Stop Stressing About Picking the “Right” College Major
The more you learn about possible career paths, the easier your transition will be from college to career.
Get involved. Investigate and join on-campus organizations that provide opportunities for you to develop skills, make connections outside the classroom, and when the time is appropriate, lead activities to achieve goals.
Assess yourself as an individual. As a freshman, you get to reinvent your high school self. Ask yourself: What am I good at—my talents and hard won skills? What are my values? What gives me meaning and purpose?
Don’t think majors. Economists and business leaders do not know what jobs will be available when you graduate. However, they can reasonably predict which skills employers will value and the essential functions needed in the workplace. Take courses to attain and develop these competencies.
It’s time to take control and focus your academic and extracurricular efforts and interests. Declare a major that aligns with your interests and develops valued workplace skills.
Focus on a few vs. many things. Students, especially the success-minded ones, take on too many commitments. The problem with this strategy is, if you try to do everything, you’ll be good at nothing. Employers look for job candidates who demonstrate command of a skill and show leadership.
Master the informational interview. One of the best ways to learn more about a potential career path is to talk to people who are actually living your career. Talk to alumni, your parents, and friends of your parents to see who knows someone in your field. It’s a great way to start building your professional network.
Find a mentor. Faculty advisors, professors, school administrators are important relationships, but are academic vs. work-focused. Your school may have a formal mentoring program that matches students with an appropriate mentor.
Craft the story of you—-a real person who knows what s/he does and why s/he does it. It’s a unique way of describing yourself to people who don’t already know you and informs them about your fit with the organization.
Sign up with LinkedIn. Create a profile page that tells your story.
Practice. Create and practice your response to ‘tell me about yourself’.
Write a resume. Create a keyword, action verb, accomplished-based and personality-rich resumé and make sure it’s applicant tracking software (ATS) compliant.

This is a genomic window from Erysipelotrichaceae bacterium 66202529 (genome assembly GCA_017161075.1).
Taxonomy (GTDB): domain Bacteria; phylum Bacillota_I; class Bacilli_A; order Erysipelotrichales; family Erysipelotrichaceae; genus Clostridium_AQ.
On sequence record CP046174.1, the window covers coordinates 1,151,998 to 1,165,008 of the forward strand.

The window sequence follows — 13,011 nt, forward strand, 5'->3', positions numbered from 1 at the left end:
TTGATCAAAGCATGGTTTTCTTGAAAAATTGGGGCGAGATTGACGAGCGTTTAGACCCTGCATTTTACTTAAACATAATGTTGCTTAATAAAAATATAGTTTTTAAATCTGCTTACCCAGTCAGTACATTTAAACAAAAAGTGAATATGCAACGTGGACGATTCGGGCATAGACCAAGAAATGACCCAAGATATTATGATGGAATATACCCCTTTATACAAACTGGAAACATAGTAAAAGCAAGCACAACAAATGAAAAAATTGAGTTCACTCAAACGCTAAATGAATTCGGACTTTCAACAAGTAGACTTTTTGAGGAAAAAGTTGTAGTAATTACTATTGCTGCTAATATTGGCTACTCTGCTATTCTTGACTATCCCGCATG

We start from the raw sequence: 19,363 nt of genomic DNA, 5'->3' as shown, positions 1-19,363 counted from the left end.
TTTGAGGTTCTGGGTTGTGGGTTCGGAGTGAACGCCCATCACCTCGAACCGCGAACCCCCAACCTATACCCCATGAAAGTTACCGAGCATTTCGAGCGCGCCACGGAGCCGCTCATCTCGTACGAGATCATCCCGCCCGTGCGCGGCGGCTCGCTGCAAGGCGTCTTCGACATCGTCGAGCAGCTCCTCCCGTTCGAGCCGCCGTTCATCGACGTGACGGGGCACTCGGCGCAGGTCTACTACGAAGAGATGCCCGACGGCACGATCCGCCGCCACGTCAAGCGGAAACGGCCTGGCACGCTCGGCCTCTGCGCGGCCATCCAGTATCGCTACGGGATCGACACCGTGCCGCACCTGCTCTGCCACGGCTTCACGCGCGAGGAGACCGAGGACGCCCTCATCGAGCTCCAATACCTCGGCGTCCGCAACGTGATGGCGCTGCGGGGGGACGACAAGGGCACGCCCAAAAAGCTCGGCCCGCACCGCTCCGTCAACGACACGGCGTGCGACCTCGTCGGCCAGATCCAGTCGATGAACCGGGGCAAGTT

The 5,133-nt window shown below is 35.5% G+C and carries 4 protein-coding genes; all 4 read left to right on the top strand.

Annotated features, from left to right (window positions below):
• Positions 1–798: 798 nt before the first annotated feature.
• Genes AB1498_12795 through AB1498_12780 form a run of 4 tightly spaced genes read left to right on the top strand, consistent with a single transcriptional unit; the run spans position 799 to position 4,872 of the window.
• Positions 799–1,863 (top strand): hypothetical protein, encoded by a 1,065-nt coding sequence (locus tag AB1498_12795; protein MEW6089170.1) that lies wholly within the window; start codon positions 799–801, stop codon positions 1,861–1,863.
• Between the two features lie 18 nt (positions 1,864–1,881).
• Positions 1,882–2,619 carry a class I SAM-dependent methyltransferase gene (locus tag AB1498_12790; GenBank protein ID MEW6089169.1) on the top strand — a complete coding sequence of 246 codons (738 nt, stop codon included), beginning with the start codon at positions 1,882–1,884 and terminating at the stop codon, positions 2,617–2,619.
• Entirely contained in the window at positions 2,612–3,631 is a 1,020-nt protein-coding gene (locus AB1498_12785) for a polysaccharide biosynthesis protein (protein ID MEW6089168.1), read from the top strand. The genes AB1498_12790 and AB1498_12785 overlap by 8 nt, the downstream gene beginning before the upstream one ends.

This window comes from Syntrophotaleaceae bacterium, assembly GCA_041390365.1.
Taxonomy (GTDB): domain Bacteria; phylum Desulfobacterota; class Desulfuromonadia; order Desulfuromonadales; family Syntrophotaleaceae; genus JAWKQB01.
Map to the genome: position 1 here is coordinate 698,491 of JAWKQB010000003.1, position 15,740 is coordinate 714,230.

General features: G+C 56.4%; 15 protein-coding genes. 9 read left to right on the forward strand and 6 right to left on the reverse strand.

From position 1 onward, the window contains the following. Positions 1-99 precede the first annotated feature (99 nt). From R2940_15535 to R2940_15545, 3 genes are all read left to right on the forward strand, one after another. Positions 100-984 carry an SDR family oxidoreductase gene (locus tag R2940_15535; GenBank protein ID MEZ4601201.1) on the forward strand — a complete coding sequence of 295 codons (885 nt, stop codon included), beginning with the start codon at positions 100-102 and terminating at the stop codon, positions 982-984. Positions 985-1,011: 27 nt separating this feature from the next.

Get experience. Internships provide you the opportunity to test-drive a career field, make contacts, build marketable skills and figure out your likes and dislikes within specific fields and cultures. Today’s graduates without work experience will stand little chance of securing a job after graduation.
Get into good physical and mental shape. You do need to be concerned about the impression you make on job interviews. Employers fairly or un-fairly make quick judgments about job candidates based on how they look and how they dress.
Big dreams are great. If you don’t create space in your life for making progress toward them, then they’re fantasies. Turn a dream into a plan and work the plan to land your first professional job.
Develop a job-search plan. You really do not want to leave launching your career to chance. Understand what is it takes to find a job in today’s job market and develop a targeted plan with goals, daily/weekly tasks and deadlines to work to your way into the companies on your list.
Start your job search early. Landing a job in today’s market can take quite a lot of time. Be sure to attend career services sponsored career fairs and your department’s networking events. Take any opportunity to meet employers who are looking to hire young talent.
It’s not always who you know, but who knows you. Networking is NOT about you. It’s about building a relationship with people who want to connect for mutual benefit. Even when starting a career it’s about finding out what someone else needs and helping them get it—being a resource in any way that you can.
Finding your career and getting a job in that career is a process you can’t leave to your senior year. Taking the time to create and work your plan nets the results you want.